Water sports like tramping and canoeing is enjoyable with the highly attractive landscape and an overnight cruise gives every visitor a chance to experience the sights and sounds of the natural preserve at night. Milford Sound is just 4 hours drive from Queensland and 2 hours from Te Anua.
18 Tongariro National Park
The natural preserve is located in the North Central Island of New Zealand and is the oldest protected rainforest in the country. Forest conservation was established in 1887 and the area has since then been considered as a national treasure. Visitors have access to some recreational sites including the alps where skiing is allowed.
Tongarino National Park boasts some of the most scenic landscapes in New Zealand including the volcanic plateau of Mt. Ruapehu. The view of the two other mountains, Mt. Tongarino and Mt. Ngauruhoe is equally breathtaking. The latter mountain was used as the location site for Mt. Doom in the movie the Lord of the Rings.
17 Waitomo Caves
The Glowworm Caves of Waitomo is a must visit for every vacationer who wants to experience the authentic richness of New Zealand. A boat ride through the cave is mesmerizing because of the endemic specie of arachnocampa luminosa, glowworms that emit luminescence and brightens the caves.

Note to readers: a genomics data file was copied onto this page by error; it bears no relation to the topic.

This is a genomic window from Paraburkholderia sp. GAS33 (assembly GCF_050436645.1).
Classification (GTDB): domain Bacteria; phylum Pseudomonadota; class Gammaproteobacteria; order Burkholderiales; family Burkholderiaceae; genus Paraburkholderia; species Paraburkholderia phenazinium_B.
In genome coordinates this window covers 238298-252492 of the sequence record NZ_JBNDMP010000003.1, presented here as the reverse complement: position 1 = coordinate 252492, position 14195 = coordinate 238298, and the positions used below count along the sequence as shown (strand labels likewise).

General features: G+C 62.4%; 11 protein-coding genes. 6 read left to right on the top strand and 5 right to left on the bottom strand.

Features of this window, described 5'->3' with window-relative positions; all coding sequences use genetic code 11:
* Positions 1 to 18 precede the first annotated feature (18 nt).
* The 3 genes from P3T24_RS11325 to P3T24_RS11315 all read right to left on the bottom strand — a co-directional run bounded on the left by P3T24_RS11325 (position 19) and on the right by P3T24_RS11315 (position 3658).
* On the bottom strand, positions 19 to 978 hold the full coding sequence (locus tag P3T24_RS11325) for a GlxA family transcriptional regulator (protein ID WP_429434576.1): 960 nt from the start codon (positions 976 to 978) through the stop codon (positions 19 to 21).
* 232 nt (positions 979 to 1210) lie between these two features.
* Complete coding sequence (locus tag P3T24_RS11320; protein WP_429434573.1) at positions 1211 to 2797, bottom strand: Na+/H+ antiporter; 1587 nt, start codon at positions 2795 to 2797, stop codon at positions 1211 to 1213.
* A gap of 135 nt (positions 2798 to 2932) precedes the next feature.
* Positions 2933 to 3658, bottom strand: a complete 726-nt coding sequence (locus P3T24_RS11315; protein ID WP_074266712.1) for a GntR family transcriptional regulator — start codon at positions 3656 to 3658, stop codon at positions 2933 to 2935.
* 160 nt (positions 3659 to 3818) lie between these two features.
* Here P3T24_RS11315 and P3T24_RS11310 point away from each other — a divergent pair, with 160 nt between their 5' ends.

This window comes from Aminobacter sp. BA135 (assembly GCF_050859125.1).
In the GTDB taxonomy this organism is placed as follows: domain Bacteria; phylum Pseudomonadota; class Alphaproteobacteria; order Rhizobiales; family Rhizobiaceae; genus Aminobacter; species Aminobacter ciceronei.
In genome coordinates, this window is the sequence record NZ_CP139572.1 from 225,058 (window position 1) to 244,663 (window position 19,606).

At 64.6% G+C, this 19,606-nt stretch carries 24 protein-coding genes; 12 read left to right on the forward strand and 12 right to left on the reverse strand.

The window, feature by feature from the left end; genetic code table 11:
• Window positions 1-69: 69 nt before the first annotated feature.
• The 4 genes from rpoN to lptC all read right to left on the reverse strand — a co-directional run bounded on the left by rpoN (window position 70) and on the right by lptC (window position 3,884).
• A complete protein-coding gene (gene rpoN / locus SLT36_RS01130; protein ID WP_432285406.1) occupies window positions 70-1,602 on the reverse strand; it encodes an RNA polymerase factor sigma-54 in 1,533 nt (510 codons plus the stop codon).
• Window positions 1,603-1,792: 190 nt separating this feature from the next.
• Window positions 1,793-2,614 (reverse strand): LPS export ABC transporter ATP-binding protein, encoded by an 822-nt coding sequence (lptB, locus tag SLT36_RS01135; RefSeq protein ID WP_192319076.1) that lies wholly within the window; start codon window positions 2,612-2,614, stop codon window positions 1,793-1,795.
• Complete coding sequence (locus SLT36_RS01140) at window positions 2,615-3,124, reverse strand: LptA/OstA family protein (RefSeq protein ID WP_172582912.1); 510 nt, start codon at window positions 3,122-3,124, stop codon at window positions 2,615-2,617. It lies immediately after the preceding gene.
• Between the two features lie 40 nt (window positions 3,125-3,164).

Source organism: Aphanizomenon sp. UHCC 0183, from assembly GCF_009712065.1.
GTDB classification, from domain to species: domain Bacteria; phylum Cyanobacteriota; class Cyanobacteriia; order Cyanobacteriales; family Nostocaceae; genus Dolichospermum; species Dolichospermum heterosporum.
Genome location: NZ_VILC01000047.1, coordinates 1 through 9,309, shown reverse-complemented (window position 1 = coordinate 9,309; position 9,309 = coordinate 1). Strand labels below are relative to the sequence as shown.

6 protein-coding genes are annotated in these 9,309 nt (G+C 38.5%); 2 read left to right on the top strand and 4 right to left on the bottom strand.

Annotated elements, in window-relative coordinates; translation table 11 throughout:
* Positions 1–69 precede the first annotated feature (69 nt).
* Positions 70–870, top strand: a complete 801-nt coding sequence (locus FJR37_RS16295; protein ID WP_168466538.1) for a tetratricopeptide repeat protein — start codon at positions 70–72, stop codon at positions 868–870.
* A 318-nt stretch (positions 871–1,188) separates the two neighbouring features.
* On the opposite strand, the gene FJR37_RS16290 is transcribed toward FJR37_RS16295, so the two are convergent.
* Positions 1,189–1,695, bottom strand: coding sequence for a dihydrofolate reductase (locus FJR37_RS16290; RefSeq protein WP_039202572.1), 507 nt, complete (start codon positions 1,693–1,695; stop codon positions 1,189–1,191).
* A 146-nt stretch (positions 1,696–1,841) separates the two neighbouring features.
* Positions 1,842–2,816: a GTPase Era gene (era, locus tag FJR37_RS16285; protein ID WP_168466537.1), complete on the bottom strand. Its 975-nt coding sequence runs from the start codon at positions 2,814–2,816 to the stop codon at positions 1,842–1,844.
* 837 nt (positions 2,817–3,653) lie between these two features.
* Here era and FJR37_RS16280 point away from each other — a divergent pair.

Black water rafting and the Hobbit filming locations are also part of the destination site in the Waitomo Caves. Waitomo in the native Maori language means water hole suggesting the labyrinthine cave and underground rivers. Waitomo Caves also house the spectacular Marokopa waterfalls and a natural limestone bridge formation called the Mangapohue. It is a must visit even Australians feel agog about.
16 Bay of Islands
Tourists looking for a great sea adventure often find the satisfaction they need in the Bay of Islands. The destination is a three-hour drive from Auckland and offers exciting activities from fishing to sailing and other water sports. It was given the namesake because of the 144 islands offering different sceneries and fun-filled adventure.